From the age of six on, fire was my absolute worst fear, the main thing that kept me up at night, and the potentiality I was certain would take everything I loved away from me. During the summer of 1997, before my pyrophobia was on the scene, my dad took me to an open house at the fire station not far from our house. The firetruck was freshly washed, the firemen were all decked out in their gear, and there was free pizza for those who participated in the fire safety drill. This drill, specifically designed for children, involved going into a mobile home type trailer and lying down in one of the bunk beds. There were stairs, furniture, a kitchen – the whole deal – just to make it seem like a real home. After all the kids were tucked in and fake-sleeping, smoke started filling the room, pouring in from god knows where and attacking my throat. I panicked, as any kid, and probably any adult, would, and scrambled out of the bed, making my way toward the door as fast as my pink, glittery jelly sandals would carry me. I didn’t feel the back of the door with my hand, didn’t gingerly touch the knob to see if it was warm, and didn’t crawl on my stomach away from danger, all rituals I would later perform every night, compulsively, planning my escape from our – I was sure – soon to be burning house.
But what did I know then, about how my number one phobia would turn me into some sort of fire safety expert? Upon making my first mistake in that trailer, a fireman popped out of a secret room behind the wall nearest me and shouted, “You have to feel the door first, you have to crawl backwards down the stairs, you would be dead right now if this were real life!” Who yells that at a terrified little girl who just wants to get out of this supposedly flaming building and eat a slice of free pizza with her dad?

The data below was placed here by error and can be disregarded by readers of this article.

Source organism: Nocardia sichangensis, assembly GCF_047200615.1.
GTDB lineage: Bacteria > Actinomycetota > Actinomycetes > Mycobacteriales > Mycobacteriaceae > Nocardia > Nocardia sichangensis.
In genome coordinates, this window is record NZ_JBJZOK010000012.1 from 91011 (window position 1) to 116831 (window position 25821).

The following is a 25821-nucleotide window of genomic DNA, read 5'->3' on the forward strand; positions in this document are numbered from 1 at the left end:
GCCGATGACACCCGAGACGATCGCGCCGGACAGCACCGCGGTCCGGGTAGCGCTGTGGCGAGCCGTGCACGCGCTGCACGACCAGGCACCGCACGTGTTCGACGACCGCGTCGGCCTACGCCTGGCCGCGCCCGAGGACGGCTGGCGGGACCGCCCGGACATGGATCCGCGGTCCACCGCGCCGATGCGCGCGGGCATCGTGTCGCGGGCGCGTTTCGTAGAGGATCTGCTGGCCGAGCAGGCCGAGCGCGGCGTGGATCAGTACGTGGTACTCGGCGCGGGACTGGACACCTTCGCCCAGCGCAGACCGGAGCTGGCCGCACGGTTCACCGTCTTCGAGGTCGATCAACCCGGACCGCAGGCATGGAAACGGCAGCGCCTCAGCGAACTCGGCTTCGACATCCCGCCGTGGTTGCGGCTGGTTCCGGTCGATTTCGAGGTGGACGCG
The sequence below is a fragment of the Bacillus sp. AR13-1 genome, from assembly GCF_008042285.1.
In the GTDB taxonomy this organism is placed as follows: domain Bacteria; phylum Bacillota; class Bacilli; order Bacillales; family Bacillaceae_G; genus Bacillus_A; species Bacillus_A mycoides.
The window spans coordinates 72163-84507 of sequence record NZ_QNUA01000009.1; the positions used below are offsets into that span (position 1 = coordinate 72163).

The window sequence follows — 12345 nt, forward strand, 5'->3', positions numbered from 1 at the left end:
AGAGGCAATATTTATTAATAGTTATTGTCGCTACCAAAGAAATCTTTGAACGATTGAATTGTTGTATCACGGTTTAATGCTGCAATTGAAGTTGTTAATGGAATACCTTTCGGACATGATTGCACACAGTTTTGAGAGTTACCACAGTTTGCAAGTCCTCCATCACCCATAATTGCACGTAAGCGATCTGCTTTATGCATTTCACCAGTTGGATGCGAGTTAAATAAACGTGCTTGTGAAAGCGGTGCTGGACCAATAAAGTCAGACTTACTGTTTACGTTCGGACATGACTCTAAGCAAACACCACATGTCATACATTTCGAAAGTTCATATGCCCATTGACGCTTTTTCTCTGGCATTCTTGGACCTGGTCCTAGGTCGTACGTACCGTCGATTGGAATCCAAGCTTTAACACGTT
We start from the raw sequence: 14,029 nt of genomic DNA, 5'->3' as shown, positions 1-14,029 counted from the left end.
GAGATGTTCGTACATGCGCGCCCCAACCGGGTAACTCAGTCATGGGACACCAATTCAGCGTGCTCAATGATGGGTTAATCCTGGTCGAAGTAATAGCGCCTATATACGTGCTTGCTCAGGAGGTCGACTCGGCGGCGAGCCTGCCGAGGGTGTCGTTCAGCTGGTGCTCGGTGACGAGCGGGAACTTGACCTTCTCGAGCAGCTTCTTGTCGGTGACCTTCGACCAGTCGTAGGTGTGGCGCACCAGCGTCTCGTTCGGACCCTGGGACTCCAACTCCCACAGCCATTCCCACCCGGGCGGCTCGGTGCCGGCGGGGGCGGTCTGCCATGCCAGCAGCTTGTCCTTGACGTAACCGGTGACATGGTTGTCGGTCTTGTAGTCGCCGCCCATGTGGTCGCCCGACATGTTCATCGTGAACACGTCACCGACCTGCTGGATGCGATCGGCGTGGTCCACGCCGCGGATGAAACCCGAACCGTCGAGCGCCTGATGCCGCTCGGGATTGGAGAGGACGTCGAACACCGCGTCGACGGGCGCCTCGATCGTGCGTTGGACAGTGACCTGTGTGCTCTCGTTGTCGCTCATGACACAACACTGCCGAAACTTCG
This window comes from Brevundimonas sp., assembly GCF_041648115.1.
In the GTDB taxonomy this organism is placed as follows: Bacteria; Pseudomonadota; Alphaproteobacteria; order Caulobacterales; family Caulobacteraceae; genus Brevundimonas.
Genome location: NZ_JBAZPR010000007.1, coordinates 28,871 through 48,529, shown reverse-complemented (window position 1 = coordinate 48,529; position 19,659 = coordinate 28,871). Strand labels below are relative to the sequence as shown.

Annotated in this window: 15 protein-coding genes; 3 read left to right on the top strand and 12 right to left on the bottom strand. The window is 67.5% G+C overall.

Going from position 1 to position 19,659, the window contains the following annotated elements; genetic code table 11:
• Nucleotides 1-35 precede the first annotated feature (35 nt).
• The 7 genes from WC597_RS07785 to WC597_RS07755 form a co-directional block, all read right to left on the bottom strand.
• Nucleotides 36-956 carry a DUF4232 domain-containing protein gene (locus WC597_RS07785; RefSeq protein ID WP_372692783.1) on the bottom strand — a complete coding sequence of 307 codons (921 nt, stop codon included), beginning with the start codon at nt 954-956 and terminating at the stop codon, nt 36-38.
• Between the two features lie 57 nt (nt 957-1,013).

After that incident I made mental lists before bed of the stuffed animals and dolls I would bring with me if a fire were to occur in our home. I forced my dad to check the smoke detectors in our hallways every day to make sure they were still working. I drew a map for my sister and both of my parents of the route they should take from every possible exit to our mailbox at the end of the driveway, our designated meeting spot in case of an emergency. If it was a chilly night and my dad had made a fire in our living room fireplace, I would get up after everyone had gone to bed to make sure the embers were no longer glowing. Even a hint of light from within the grate and I would wake my dad, look on carefully as he scooped the ashes into a metal bucket, follow him outside to the garden hose and wait until every remaining spark was snuffed out by the water. I had trouble watching movies with scenes involving fire, so Free Willy and Homeward Bound, two of my sister’s favorites, were banned from our VCR. Deciding on what to watch for our weekly family movie night led to frequent debates.
“Let’s watch Homeward Bound,” my sister might say.
“Shawna, you know your sister doesn’t like that movie. It scares her,” my dad would tell her. “Remember? The fire?”
I would have already been crying by this point, probably as soon as my sister mentioned Homeward Bound, but at the word “fire” the tears would have turned rapid, dampening the front of my Pocahontas shirt, and tiny hiccups would have staccatoed my speech. “Dad! (hiccup)The F word! (hiccup) Please don’t say (hiccup hiccup) the F word in front of me!”